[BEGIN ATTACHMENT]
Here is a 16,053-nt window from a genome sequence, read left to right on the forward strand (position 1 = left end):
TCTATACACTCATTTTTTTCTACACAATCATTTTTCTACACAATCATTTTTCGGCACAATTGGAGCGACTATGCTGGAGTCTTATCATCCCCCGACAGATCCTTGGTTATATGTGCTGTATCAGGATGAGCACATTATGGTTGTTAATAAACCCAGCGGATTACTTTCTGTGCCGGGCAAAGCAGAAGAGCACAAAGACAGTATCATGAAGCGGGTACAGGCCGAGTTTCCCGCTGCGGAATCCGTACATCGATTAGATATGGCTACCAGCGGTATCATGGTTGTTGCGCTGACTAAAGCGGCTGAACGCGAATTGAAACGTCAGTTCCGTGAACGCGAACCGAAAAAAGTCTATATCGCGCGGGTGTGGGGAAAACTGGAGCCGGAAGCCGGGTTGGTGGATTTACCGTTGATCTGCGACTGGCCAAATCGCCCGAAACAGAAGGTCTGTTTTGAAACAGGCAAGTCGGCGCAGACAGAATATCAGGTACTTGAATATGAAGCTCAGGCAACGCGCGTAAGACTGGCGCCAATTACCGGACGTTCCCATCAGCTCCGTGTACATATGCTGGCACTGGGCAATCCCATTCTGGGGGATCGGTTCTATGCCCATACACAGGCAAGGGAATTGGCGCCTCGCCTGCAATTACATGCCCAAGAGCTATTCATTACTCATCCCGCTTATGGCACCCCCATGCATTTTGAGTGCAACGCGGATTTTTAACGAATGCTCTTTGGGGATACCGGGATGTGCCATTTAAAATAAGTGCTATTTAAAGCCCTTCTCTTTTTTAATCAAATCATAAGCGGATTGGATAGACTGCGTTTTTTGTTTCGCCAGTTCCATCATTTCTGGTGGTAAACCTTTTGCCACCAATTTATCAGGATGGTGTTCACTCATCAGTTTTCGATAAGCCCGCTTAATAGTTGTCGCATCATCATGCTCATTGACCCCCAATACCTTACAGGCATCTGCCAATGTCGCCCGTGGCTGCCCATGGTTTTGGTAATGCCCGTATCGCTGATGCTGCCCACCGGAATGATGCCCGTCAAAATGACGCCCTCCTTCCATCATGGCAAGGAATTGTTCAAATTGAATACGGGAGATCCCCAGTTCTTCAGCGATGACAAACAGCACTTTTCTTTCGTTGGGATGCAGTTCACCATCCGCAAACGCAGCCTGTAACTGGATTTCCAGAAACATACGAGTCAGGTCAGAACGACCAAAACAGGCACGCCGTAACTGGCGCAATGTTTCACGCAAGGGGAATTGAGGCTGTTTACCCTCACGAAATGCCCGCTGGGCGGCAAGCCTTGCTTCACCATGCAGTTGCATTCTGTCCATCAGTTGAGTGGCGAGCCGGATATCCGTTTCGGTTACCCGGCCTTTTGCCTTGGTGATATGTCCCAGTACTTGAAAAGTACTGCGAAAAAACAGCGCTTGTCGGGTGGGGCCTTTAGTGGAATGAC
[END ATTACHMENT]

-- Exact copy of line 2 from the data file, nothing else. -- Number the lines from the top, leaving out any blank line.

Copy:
TCTATACACTCATTTTTTTCTACACAATCATTTTTCTACACAATCATTTTTCGGCACAATTGGAGCGACTATGCTGGAGTCTTATCATCCCCCGACAGATCCTTGGTTATATGTGCTGTATCAGGATGAGCACATTATGGTTGTTAATAAACCCAGCGGATTACTTTCTGTGCCGGGCAAAGCAGAAGAGCACAAAGACAGTATCATGAAGCGGGTACAGGCCGAGTTTCCCGCTGCGGAATCCGTACATCGATTAGATATGGCTACCAGCGGTATCATGGTTGTTGCGCTGACTAAAGCGGCTGAACGCGAATTGAAACGTCAGTTCCGTGAACGCGAACCGAAAAAAGTCTATATCGCGCGGGTGTGGGGAAAACTGGAGCCGGAAGCCGGGTTGGTGGATTTACCGTTGATCTGCGACTGGCCAAATCGCCCGAAACAGAAGGTCTGTTTTGAAACAGGCAAGTCGGCGCAGACAGAATATCAGGTACTTGAATATGAAGCTCAGGCAACGCGCGTAAGACTGGCGCCAATTACCGGACGTTCCCATCAGCTCCGTGTACATATGCTGGCACTGGGCAATCCCATTCTGGGGGATCGGTTCTATGCCCATACACAGGCAAGGGAATTGGCGCCTCGCCTGCAATTACATGCCCAAGAGCTATTCATTACTCATCCCGCTTATGGCACCCCCATGCATTTTGAGTGCAACGCGGATTTTTAACGAATGCTCTTTGGGGATACCGGGATGTGCCATTTAAAATAAGTGCTATTTAAAGCCCTTCTCTTTTTTAATCAAATCATAAGCGGATTGGATAGACTGCGTTTTTTGTTTCGCCAGTTCCATCATTTCTGGTGGTAAACCTTTTGCCACCAATTTATCAGGATGGTGTTCACTCATCAGTTTTCGATAAGCCCGCTTAATAGTTGTCGCATCATCATGCTCATTGACCCCCAATACCTTACAGGCATCTGCCAATGTCGCCCGTGGCTGCCCATGGTTTTGGTAATGCCCGTATCGCTGATGCTGCCCACCGGAATGATGCCCGTCAAAATGACGCCCTCCTTCCATCATGGCAAGGAATTGTTCAAATTGAATACGGGAGATCCCCAGTTCTTCAGCGATGACAAACAGCACTTTTCTTTCGTTGGGATGCAGTTCACCATCCGCAAACGCAGCCTGTAACTGGATTTCCAGAAACATACGAGTCAGGTCAGAACGACCAAAACAGGCACGCCGTAACTGGCGCAATGTTTCACGCAAGGGGAATTGAGGCTGTTTACCCTCACGAAATGCCCGCTGGGCGGCAAGCCTTGCTTCACCATGCAGTTGCATTCTGTCCATCAGTTGAGTGGCGAGCCGGATATCCGTTTCGGTTACCCGGCCTTTTGCCTTGGTGATATGTCCCAGTACTTGAAAAGTACTGCGAAAAAACAGCGCTTGTCGGGTGGGGCCTTTAGTGGAATGAC